This problem has many similarities with the problem of finding a duplicate in a collection and, as such, we can approach it in a similar way. The idea is to visit the list and store in a hash-set the address of the node already visited. While visiting a new node, we first check if that node was already visited, and if the answer is yes then we can stop as we have found the starting point of a loop. If we reach the end of the list and we were not be able to find a duplicate then there is no loop and we can return nullptr. A possible implementation of this idea is shown in Listing [list:cycle_in_list:linearspace].

Listing 2: Linear time and space solution to the problem of detecting a cycle in a linked list where an hashset is used to remember already visited nodes.

template <typename T>
{
using Node_ptr = Node<T>*;
std::unordered_set<Node_ptr> visited;

{
// has the current node already been visited?
// if not, then remember that we did now
// advance one node in the list
}
return nullptr;
}

### Slow and fast pointer solution - Floyd’s algorithm

This algorithm[@cit::wiki::floyd] uses the fact that, like clock hands, things iterating on a cycle at different speeds will eventually meet at some point in the future. Consider two runners $$R_1$$ and $$R_2$$ with velocities $$V_1$$ and $$V_2=2V_1$$ respectively ($$R_2$$ goes twice as fast as $$R_1$$), starting their run from the same point in a circular stadium. They will meet again when the slower runner reaches the starting point for the second time. This occurs because, by the time the slower runner has completed a half lap of the track, the faster runner will have completed a full lap; and by the time the slower finishes a full lap, arriving at the starting point again, the faster will have completed a second full lap. We can use this fact to detect a cycle in a linked list even if for the cycle detection problem things might be a bit more complicated because the two runners might start going in a loop at the same time (the list potentially has a first part the is not part of the loop as can be seen in Figure 24.1).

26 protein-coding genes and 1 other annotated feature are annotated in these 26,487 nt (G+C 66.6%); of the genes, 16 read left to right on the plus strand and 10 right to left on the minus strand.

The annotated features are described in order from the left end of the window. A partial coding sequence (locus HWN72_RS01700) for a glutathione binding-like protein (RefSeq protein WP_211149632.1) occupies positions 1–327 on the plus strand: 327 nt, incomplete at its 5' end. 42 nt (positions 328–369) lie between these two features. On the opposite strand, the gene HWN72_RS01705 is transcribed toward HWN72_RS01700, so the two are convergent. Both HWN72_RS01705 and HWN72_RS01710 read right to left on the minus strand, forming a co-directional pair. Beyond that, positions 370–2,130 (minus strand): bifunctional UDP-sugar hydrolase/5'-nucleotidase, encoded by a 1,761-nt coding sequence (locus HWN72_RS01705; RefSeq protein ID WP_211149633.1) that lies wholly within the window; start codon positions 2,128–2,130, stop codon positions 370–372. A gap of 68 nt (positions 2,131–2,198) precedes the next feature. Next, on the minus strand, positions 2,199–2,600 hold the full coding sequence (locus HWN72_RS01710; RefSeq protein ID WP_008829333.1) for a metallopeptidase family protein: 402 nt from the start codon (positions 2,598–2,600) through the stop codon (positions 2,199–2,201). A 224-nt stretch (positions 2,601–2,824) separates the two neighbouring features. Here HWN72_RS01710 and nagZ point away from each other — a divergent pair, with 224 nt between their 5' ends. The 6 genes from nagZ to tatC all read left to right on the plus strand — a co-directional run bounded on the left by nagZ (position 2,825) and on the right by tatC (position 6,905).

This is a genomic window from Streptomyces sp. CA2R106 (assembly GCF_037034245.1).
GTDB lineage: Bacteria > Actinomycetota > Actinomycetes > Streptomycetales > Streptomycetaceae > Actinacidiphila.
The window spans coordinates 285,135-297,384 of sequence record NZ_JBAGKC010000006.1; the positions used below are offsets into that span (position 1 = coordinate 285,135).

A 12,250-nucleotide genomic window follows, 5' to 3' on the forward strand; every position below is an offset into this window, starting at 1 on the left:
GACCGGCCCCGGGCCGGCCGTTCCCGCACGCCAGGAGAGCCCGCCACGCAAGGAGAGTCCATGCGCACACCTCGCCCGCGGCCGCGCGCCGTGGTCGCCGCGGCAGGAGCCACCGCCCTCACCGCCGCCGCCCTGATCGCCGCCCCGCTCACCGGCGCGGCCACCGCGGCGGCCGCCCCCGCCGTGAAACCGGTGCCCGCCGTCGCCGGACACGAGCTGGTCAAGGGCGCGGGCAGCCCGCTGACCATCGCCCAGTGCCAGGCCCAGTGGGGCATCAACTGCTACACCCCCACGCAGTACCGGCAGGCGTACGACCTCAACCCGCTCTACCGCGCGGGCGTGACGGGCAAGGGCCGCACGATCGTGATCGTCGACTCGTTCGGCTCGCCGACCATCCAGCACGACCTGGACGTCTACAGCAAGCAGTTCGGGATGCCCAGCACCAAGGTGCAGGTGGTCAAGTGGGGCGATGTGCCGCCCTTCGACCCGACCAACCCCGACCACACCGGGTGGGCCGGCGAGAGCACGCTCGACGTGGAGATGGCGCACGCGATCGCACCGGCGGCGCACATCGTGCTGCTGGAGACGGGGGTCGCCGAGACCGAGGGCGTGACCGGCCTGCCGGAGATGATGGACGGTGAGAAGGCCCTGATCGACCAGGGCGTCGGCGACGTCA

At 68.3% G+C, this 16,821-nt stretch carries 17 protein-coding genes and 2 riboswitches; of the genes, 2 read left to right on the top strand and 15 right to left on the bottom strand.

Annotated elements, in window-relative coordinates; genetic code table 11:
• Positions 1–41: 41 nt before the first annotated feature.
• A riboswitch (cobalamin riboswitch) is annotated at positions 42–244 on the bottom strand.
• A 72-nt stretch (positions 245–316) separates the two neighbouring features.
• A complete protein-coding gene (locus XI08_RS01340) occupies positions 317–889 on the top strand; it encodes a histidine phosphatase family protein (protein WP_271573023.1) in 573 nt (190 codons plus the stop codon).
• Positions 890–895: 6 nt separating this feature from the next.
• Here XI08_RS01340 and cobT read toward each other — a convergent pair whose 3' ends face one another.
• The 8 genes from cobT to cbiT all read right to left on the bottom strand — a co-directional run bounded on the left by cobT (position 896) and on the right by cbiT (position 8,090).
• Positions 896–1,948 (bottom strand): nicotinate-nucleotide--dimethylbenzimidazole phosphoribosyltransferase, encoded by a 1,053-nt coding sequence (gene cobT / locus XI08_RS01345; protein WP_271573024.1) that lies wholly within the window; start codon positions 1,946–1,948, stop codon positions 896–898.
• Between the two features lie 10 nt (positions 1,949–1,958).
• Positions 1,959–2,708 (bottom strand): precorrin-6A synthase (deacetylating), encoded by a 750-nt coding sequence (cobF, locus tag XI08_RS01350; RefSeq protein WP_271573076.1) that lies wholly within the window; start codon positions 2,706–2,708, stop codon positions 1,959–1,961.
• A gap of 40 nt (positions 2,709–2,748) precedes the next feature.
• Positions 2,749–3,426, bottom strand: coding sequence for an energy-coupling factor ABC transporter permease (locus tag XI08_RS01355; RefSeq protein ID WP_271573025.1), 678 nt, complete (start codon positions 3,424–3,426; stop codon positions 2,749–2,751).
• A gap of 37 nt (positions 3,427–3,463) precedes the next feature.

The rest of this section will outline the technical specifics so, if you are pressed for time, it is possible to skip to the implementation shown in Listing [list:cycle_in_list:constantspace] which is quite self-explanatory given the underlying algorithm works fairly intuitively. If you are interested in the details of why it works, read along.

Consider two iterators p,q with velocities $$v_p=1$$,$$v_q=2$$ respectively. Suppose the cycle(not the entire list) has length $$n$$. We can have two scenarios depending on the index $$A$$ of the starting node of the cycle:

1. the cycle starts at $$A < n$$.

2. or starts at $$A \geq n$$.

For the case $$(1)$$ when the slower iterator reaches $$A$$ the faster is at location $$2A$$ (which might mean that the faster iterator looped around the cycle already). How many iterations $$k$$ will it take before they meet and at which node will this meeting occur? The situation is described by the following congruences: \begin{aligned} A + kv_p &\equiv 2A + k2v_p \Mod{n} \\ 2A + k2v_p &\equiv A + kv_p \; \Mod{n} \\ A + k2v_p &\equiv kv_p \Mod{n} \\ A +kv_p &\equiv 0 \Mod{n} \\ A +k &\equiv 0 \Mod{n}\end{aligned} which has solution $$k = n-A$$. This means that they will meet after $$k=n-A$$ iterations of the slower iterator, i.e. at $$A$$ nodes before the beginning of the cycle and we can use this fact to count $$A$$ nodes from the beginning of the list in order to find the starting point of the cycle.